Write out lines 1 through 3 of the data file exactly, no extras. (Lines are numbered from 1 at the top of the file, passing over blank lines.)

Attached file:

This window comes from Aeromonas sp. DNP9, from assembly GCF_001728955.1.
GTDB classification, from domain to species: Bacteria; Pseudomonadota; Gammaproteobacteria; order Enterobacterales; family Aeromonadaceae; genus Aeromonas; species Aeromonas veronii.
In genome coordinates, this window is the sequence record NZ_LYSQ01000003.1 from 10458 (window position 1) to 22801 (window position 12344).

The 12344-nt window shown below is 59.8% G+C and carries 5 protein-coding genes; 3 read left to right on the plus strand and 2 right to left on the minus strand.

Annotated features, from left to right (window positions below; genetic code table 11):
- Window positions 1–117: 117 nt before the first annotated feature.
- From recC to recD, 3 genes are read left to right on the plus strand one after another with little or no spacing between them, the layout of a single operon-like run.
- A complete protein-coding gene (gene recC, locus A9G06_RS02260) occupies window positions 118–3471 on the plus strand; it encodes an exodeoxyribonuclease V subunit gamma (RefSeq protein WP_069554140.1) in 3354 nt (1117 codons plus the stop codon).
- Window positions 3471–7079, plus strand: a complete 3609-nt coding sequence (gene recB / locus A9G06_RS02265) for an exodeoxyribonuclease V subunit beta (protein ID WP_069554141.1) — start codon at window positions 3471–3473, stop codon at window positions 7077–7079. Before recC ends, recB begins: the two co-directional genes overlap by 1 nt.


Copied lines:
This window comes from Aeromonas sp. DNP9, from assembly GCF_001728955.1.
GTDB classification, from domain to species: Bacteria; Pseudomonadota; Gammaproteobacteria; order Enterobacterales; family Aeromonadaceae; genus Aeromonas; species Aeromonas veronii.
In genome coordinates, this window is the sequence record NZ_LYSQ01000003.1 from 10458 (window position 1) to 22801 (window position 12344).